Mega workshop to focus on Ranson's future

August 29, 2011|By RICHARD F. BELISLE |

RANSON, W.Va. — An unprecedented $1.5 million, seven-day mega workshop beginning Sept. 8 and run by a team of international consultants will chart a course designed to guide Ranson’s growth for the next 100 years.

Andrew P. Blake, Ranson’s acting city manager, said Ranson Renewed, which runs from Sept. 8 to 14, will result in a new master plan and zoning rules by the end of 2012. The results of the workshop will provide a blueprint for applying for grants to fund major projects, Blake said.

The workshop is encouraging participation from local residents, officials and businesses. It opens at 7 p.m.  Sept. 8 in the Washington High School auditorium with a keynote speech by former Maryland Gov. Parris Glendening, who is representing the Smart Growth Leadership Institute.

Glendening’s remarks will be followed by some from Mathy Stanislaus, assistant administrator of the federal Environmental Protection Agency.

Ranson’s total $1.5 million appropriation includes grants from the federal EPA, Department of Housing and Urban Development, and Department of Transportation.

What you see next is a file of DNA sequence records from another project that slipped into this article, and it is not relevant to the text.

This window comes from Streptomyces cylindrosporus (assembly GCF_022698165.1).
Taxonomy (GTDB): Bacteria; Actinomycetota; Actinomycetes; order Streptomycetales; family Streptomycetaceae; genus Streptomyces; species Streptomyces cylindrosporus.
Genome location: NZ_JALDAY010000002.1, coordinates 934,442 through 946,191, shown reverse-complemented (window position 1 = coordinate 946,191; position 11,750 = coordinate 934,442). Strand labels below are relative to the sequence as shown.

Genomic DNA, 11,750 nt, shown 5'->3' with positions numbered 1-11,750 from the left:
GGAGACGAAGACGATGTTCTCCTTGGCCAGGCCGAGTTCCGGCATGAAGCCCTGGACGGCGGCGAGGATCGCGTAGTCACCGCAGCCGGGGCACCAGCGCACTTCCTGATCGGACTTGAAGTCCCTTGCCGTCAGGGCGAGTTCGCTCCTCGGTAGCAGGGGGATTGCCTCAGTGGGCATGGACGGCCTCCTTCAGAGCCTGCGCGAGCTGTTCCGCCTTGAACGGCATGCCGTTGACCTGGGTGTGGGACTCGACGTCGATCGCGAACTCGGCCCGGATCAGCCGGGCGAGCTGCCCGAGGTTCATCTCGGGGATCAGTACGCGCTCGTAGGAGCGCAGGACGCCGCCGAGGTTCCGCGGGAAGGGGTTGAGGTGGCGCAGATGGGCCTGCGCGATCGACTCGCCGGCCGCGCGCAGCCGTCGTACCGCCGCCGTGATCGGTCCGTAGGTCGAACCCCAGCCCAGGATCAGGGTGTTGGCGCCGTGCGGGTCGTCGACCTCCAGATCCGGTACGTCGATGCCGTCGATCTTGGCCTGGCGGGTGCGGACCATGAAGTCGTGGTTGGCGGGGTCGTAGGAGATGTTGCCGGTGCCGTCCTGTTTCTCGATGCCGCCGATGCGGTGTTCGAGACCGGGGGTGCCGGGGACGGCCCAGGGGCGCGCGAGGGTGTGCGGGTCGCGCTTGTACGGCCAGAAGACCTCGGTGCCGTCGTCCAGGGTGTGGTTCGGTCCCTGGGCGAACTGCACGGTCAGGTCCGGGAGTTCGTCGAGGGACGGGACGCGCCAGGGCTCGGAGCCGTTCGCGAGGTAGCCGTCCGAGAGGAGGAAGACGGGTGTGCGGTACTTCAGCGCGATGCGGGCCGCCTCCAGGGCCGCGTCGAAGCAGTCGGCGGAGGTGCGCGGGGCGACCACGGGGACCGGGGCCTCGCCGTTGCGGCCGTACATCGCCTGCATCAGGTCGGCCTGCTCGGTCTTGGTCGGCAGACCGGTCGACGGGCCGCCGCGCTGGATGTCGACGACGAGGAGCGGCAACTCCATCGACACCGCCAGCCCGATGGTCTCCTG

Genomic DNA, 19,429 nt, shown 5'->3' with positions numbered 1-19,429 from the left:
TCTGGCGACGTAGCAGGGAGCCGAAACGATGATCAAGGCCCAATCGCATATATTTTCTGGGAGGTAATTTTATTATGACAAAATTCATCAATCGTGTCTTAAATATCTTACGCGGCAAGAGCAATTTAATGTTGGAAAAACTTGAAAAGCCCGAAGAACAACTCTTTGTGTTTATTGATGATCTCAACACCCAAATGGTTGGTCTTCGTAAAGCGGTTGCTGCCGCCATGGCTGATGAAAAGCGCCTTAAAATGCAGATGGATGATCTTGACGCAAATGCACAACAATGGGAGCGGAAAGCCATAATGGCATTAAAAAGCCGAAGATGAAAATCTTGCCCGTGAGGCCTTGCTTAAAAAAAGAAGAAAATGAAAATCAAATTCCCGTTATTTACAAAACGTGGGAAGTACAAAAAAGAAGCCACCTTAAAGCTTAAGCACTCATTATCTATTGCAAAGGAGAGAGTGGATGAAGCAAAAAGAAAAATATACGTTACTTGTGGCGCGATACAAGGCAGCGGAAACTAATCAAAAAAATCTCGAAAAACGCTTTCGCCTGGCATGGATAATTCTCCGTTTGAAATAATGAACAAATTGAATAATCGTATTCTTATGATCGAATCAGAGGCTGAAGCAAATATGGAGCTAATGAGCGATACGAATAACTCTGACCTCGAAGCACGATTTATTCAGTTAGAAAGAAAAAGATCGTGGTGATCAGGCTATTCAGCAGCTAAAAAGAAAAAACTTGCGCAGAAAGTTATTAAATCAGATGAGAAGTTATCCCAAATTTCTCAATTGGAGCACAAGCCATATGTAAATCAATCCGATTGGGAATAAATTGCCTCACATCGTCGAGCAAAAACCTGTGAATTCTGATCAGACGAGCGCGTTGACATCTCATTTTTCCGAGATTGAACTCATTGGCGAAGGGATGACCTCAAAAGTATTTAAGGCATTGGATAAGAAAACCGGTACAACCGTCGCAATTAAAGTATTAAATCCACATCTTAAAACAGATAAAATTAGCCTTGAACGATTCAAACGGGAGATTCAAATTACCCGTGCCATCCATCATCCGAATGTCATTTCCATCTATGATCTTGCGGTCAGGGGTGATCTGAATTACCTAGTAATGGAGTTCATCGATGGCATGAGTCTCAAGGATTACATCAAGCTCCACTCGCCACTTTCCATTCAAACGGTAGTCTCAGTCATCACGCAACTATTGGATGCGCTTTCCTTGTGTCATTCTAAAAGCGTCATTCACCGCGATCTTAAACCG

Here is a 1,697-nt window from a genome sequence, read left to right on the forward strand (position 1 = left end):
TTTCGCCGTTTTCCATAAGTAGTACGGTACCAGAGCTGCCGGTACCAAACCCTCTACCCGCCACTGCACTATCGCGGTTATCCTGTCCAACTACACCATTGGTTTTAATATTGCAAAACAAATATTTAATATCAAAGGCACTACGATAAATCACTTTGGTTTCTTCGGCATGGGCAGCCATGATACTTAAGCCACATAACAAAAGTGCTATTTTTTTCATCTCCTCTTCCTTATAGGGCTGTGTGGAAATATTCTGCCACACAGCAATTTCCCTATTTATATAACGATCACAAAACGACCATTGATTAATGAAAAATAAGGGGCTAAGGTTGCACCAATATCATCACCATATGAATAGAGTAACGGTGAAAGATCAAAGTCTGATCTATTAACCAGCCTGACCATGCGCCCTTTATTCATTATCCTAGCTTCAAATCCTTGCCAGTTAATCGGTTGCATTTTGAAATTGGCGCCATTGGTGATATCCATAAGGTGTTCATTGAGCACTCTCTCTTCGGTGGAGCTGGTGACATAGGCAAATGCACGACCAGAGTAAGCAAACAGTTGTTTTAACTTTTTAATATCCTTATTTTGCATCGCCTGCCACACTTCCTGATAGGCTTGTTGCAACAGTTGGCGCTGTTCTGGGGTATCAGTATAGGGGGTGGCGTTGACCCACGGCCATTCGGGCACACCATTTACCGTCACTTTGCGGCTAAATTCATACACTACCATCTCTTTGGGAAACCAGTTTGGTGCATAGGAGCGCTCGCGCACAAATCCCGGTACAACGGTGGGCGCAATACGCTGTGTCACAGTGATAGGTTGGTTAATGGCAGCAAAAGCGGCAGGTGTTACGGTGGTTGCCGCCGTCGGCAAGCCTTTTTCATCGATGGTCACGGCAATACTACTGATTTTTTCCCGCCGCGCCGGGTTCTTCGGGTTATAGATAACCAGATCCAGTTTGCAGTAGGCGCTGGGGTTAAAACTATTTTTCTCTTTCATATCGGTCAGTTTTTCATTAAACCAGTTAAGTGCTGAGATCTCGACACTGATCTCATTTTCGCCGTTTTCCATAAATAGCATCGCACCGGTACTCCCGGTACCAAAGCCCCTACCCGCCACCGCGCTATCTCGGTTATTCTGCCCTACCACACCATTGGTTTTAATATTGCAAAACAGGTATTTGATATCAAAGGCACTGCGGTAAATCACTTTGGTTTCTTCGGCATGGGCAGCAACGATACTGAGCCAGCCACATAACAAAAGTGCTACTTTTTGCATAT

“Ranson is the only city in the country to get grants from all three agencies,” Blake said.

The Ranson-Charles Town community will serve as a national model.

Only four U.S. cities — Boston, Denver, Atlanta and Ranson — were represented at a status report meeting on the grant program this spring in Charlottesvile, Va., that Blake attended.

The larger cities want money to revitalize a block or a neighborhood, he said.

“In our case, we’re trying to transform an entire city.”

The grant program stems from the Obama administration’s Partnership for Sustainable Communities initiative, which combines the resources and expertise of the EPA, HUD and DOT to promote more livable communities.

The workshop’s consultants will glean ideas from residents, business leaders and local officials to guide Ranson, Charles Town (W.Va.) and Jefferson County in planning for the next 100 years.

The federal grants will pay for planning and engineering costs for such projects as the Fairfax Boulevard-George Street Corridor, designing a new commuter center at the historic Charles Washington Hall (longtime home of the Shu Chen Restaurant on the square) and the revitalization of the former Badger-Powhatan foundry complex between Ranson and Charles Town, Blake said.

On Sept. 9, residents and consultants will break into focus groups to brainstorm ideas. On Sept. 11, the consultants will display working drawings at the Independent Fire Hall. There will be a joint meeting of the Ranson and Charles Town city councils the next night and a closing presentation will be Sept. 14 at the Old Opera House, Blake said.

The large third-floor community meeting room in Ranson City Hall at 312 S. Mildred St. has been set up as a work area for the consultants.

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